New Jersey's Affidavit of Merit Statute Interpreted to Apply to Intentional Torts Where the Focus of the Claim Is the Deviation from the Professional Standard of Care
Professional Lines Alert
The case arose from a loan transaction between plaintiff/appellant (Trust) and Medical Center based on Trust's purchase of a $10 million Bond Anticipation Note from Medical Center. Medical Center had provided Trust with an audit report and opinion letter authored by Medical Center's accountants and lawyers. Shortly after the transaction, Medical Center filed Chapter 11 bankruptcy.
Plaintiff sued Medical Center's accountants and lawyers in federal court alleging negligent misrepresentation, fraud, and malpractice. Plaintiff asserted that the audit report and opinion letter concealed aspects of Medical Center's financial condition that, if known, would have led Plaintiff not to purchase the Note.
The District Court dismissed Plaintiff's case because it failed to file an Affidavit of Merit as required by New Jersey's Affidavit of Merit Statute, N.J. Stat. Ann. sec. 2A:53A 26-29 (AOM). The AOM requires a plaintiff to file an affidavit of merit in actions seeking "damages for personal injuries, wrongful death or property damage resulting from an alleged act of malpractice or negligence by a licensed person in his profession or occupation." As interpreted by the New Jersey Supreme Court, the "overall purpose of the statute is to require plaintiffs in malpractice cases to make a threshold showing that their claim is meritorious, in order that meritless lawsuits readily could be identified at an early stage of litigation." Couri v. Gardiner, 173 N.J. 328, 801 A.2d 1134, 1137 (N.J. 2002) (internal citations omitted).
Plaintiff appealed and the U.S. Court of Appeals for the Third Circuit issued an opinion that if the AOM applied, then dismissal was proper. The Court certified two questions to the New Jersey Supreme Court regarding the proper interpretation of the AOM. First, whether the nature of the claimed injury qualified as "property damage" under the AOM. Second, whether intentional torts, like fraud, relating to a claim of professional malpractice or negligence, but not requiring proof of malpractice or negligence, are subject to the AOM requirements. The New Jersey Supreme Court denied the petition of certification and the Court issued a new opinion to address its responses to the certified questions.
Questions Before the Court and How the Court Decided Them
Does a claim for money damages based on a loan transaction qualify as "property damage" under the AOM? Yes.
The Third Circuit found that Plaintiff's claim did qualify as "property damage" under the AOM. In 2010, the New Jersey Supreme Court confirmed that the AOM "applies to all actions for damages based on professional negligence." Paragon Contractors, Inc. v. Peachtree Condo. Ass'n, 202 N.J. 415, 997 A.2d 982, 985 (N.J. 2010). Plaintiff argued on appeal that the New Jersey Supreme Court previously had determined that compensatory damages did not qualify as "property damage" under the AOM. The Court disagreed with Plaintiff and stated that the nature of Plaintiff's claim was not to recoup money already paid, but for "unspecified money damages stemming from its loan transaction with non-party[…]" The Court opined that this type of damage qualified as "property damage" under the AOM. Cornblatt v. Barow, 303 N.J. Super. 81, 696 A.2d 65, 68 (N.J.Super.Ct.App.Div. 1997) ("a claim against an attorney for alleged malpractice is a claim for property damage within the legislative intent and plain meaning of the statute."); Nagim v. N.J. Transit, 369 N.J.Super. 103, 848 A.2d 61, 70-71 (damages sought against an engineer qualified as "property damage" under the AOM).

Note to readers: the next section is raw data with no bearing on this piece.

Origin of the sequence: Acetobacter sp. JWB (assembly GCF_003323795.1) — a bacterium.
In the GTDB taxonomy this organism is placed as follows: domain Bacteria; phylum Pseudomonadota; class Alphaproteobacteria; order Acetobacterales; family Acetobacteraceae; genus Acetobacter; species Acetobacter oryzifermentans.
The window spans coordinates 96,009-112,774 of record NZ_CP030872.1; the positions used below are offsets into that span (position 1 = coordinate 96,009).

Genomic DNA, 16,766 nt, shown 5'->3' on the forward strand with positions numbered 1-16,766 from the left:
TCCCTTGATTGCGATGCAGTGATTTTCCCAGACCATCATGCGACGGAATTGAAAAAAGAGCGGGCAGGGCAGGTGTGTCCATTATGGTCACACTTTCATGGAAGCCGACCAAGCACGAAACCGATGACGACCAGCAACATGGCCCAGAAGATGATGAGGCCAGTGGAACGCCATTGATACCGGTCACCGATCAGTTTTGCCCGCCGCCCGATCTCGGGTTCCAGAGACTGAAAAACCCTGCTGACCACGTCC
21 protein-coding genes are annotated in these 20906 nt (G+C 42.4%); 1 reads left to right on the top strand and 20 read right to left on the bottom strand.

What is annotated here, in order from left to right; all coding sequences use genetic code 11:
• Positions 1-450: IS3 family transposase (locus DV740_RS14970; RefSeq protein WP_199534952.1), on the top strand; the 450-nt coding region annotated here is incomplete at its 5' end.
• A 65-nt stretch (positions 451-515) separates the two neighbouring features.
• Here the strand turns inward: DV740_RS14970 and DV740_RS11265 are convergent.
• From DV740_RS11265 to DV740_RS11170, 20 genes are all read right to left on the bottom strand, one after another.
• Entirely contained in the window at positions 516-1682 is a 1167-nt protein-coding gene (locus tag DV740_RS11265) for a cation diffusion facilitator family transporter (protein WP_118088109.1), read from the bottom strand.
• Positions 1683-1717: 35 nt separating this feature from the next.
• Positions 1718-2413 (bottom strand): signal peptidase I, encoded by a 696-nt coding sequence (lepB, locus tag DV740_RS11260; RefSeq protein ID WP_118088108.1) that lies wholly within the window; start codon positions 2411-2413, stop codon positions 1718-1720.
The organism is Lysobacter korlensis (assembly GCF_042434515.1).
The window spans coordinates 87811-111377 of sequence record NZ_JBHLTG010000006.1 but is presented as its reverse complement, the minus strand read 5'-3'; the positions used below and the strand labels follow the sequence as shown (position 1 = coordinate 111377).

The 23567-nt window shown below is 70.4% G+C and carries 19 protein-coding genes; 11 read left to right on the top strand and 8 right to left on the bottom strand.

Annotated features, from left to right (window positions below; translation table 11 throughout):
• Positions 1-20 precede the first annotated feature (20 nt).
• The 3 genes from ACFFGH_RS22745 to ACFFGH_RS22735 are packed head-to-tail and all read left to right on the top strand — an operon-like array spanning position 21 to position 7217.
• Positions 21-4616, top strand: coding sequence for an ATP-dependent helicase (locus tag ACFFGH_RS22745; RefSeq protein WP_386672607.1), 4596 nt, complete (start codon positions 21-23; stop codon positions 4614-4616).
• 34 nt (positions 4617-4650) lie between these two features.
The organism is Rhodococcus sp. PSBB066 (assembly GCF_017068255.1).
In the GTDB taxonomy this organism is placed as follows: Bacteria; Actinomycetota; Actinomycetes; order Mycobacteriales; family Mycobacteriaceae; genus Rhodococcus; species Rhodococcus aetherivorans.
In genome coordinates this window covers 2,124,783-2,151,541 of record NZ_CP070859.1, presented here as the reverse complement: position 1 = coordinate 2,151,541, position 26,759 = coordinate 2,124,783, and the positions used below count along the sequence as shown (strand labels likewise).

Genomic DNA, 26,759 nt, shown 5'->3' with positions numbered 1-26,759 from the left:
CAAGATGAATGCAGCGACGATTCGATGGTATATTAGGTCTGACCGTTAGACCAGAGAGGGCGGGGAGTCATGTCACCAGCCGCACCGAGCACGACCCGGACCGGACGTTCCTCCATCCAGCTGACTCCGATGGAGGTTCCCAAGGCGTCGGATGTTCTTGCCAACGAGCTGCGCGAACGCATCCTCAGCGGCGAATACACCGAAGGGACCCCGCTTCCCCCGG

Can a fraud claim trigger the requirements of the AOM? Yes.
New Jersey courts have found that the AOM applies and an affidavit of merit is required where the "claim's underlying factual allegations require proof of a deviation from the professional standard of care applicable to that specific profession." Couri, 801 A.2d at 1141. The Court examined the evidence necessary to establish a claim of fraud against the attorneys and accountants; and determined that "they nonetheless require proof [that the attorneys and accountants] deviated from professional standards of care." The Court further clarified that fraud claims can be subject to the AOM because "the focus is deviation from a professional standard devoid of any claim label."
What the Court's Decision Means for Practitioners
Parties to these types of lawsuits must be cognizant of the draconian effect that a failure to comply with the AOM can have — the dismissal of a complaint. When prosecuting a professional negligence claim in New Jersey, carefully analyze the damages sought and whether any of the claims can be read to rely on a deviation from a professional standard of care because that will trigger the requirement of an affidavit of merit under the AOM. When defending a claim against a professional, whether styled as professional negligence or another cause of action, Nuveen teaches that dismissal may be appropriate if the plaintiff fails to submit an affidavit of merit under the AOM where deviation from a professional standard is at issue.
For more information, please contact your Hinshaw attorney.
This alert has been prepared by Hinshaw & Culbertson LLP to provide information on recent legal developments of interest to our readers. It is not intended to provide legal advice for a specific situation or to create an attorney-client relationship.